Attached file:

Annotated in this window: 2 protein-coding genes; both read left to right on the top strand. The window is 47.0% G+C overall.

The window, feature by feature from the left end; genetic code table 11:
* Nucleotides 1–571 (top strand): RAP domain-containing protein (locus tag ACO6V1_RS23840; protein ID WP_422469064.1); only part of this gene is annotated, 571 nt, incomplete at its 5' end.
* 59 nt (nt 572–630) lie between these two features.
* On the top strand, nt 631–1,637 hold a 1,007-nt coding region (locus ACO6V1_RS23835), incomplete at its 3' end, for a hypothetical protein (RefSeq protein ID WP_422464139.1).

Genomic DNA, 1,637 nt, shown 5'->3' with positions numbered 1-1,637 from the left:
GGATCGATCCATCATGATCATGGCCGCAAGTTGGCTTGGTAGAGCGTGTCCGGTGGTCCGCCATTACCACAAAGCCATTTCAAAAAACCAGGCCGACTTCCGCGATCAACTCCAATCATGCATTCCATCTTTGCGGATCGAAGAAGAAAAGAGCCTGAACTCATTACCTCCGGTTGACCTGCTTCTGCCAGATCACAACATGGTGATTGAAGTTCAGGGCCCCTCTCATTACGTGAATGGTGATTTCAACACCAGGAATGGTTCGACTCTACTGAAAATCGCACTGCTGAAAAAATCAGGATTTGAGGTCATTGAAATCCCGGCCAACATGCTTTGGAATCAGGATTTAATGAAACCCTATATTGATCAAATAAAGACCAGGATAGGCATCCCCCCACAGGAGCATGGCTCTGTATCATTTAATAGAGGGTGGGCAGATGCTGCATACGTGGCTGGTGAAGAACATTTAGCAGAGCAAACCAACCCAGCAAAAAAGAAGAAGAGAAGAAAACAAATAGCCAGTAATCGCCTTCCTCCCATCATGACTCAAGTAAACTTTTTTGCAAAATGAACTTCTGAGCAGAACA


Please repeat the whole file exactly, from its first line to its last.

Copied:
Annotated in this window: 2 protein-coding genes; both read left to right on the top strand. The window is 47.0% G+C overall.

The window, feature by feature from the left end; genetic code table 11:
* Nucleotides 1–571 (top strand): RAP domain-containing protein (locus tag ACO6V1_RS23840; protein ID WP_422469064.1); only part of this gene is annotated, 571 nt, incomplete at its 5' end.
* 59 nt (nt 572–630) lie between these two features.
* On the top strand, nt 631–1,637 hold a 1,007-nt coding region (locus ACO6V1_RS23835), incomplete at its 3' end, for a hypothetical protein (RefSeq protein ID WP_422464139.1).

Genomic DNA, 1,637 nt, shown 5'->3' with positions numbered 1-1,637 from the left:
GGATCGATCCATCATGATCATGGCCGCAAGTTGGCTTGGTAGAGCGTGTCCGGTGGTCCGCCATTACCACAAAGCCATTTCAAAAAACCAGGCCGACTTCCGCGATCAACTCCAATCATGCATTCCATCTTTGCGGATCGAAGAAGAAAAGAGCCTGAACTCATTACCTCCGGTTGACCTGCTTCTGCCAGATCACAACATGGTGATTGAAGTTCAGGGCCCCTCTCATTACGTGAATGGTGATTTCAACACCAGGAATGGTTCGACTCTACTGAAAATCGCACTGCTGAAAAAATCAGGATTTGAGGTCATTGAAATCCCGGCCAACATGCTTTGGAATCAGGATTTAATGAAACCCTATATTGATCAAATAAAGACCAGGATAGGCATCCCCCCACAGGAGCATGGCTCTGTATCATTTAATAGAGGGTGGGCAGATGCTGCATACGTGGCTGGTGAAGAACATTTAGCAGAGCAAACCAACCCAGCAAAAAAGAAGAAGAGAAGAAAACAAATAGCCAGTAATCGCCTTCCTCCCATCATGACTCAAGTAAACTTTTTTGCAAAATGAACTTCTGAGCAGAACA